Engineers at Oak Ridge National Laboratory are making metal molds that companies will use to manufacture plastic tubes for COVID-19 test kits.
The work has been cited in two federal coronavirus task force press conferences at the White House this week.
On Monday, Brad Smith, a federal health official, said the ORNL work could help supply more than 40 million collection tubes per month in the next several weeks. Smith grew up in Knoxville, and he has been a business leader and entrepreneur, and served in Tennessee state government. He is now deputy administrator and director of the U.S. Centers for Medicare and Medicaid Services.
The ORNL work was also cited by President Donald Trump on Sunday.
The ORNL engineers are using additive manufacturing to produce the metal molds for the COVID-19 test kits. Additive manufacturing is the process of making an object by printing it with a material layer by layer. Printers known as 3D printers— some large, some small—can be used.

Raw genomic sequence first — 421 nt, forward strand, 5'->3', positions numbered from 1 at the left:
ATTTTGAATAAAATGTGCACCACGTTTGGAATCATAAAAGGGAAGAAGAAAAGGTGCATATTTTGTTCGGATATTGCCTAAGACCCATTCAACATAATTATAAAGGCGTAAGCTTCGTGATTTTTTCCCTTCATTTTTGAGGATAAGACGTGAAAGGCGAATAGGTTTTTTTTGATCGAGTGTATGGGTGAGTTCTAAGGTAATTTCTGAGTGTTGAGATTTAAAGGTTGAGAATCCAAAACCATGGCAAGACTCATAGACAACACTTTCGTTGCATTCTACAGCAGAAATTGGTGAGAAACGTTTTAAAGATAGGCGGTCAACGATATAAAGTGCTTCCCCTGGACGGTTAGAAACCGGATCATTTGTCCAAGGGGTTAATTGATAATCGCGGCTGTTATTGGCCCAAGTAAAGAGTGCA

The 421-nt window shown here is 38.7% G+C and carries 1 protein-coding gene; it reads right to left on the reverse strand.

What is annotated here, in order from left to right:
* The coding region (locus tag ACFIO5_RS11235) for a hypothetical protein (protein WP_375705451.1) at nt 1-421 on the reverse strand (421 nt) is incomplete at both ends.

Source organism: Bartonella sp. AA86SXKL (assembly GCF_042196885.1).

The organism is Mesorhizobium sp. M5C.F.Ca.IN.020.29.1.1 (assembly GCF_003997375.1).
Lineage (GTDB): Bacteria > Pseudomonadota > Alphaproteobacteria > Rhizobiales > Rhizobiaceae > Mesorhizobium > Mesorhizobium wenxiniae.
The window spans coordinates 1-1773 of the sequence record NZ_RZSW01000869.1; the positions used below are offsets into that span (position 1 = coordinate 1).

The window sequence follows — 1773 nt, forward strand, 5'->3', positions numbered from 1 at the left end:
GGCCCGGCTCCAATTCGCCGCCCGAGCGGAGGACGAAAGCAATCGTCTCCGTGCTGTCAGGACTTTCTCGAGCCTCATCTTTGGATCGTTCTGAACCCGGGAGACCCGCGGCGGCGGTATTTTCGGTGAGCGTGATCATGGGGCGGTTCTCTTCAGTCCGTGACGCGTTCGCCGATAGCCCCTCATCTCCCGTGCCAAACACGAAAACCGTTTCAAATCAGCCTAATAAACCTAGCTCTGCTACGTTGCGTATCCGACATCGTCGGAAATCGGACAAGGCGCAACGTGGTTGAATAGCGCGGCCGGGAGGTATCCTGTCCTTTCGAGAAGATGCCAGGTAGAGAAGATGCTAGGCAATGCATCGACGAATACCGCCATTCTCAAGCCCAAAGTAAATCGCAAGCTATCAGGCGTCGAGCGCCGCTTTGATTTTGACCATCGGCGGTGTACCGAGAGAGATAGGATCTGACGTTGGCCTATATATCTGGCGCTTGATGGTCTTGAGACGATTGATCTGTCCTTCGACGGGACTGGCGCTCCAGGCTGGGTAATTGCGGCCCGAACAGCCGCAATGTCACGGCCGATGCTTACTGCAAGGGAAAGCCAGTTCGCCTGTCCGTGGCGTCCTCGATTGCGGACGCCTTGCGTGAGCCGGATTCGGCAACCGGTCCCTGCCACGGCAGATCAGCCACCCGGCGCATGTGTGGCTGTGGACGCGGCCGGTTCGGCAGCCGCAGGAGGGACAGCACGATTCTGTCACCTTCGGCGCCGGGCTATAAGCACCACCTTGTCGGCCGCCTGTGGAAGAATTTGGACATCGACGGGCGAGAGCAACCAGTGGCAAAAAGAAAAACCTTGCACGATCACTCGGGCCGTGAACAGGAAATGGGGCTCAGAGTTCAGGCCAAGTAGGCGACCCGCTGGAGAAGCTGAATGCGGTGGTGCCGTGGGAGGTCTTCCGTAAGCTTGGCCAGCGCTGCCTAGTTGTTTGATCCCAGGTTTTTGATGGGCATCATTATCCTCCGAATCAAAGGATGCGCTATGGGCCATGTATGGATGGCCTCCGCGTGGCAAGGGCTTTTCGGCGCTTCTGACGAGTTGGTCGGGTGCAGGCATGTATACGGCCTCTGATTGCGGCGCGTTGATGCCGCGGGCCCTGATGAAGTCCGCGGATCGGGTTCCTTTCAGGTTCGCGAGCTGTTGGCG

On Monday, ORNL said its engineers are producing metal molds in days. It would take months to make those molds using traditional manufacturing methods, the lab said.
Companies that work with the lab will use the metal molds to produce many test tubes on their injection molding equipment, ORNL said. The companies are expected to be able to fill the molds with liquid plastic to produce 20-30 test tubes every 10 seconds.
The metal molds are being made with help from the Manufacturing Demonstration Facility at ORNL. The MDF is in Hardin Valley.
The work is supported by the U.S. Department of Defense Industrial Base Analysis and Sustainment Program and conducted in coordination with the U.S. Department of Health and Human Services.
The COVID-19 testing includes testing machines, collection supplies, and the materials needed for processing the tests. There are federal efforts to produce more of some of the other supplies needed in the testing, including tens of millions of swabs, according to the coronavirus task force.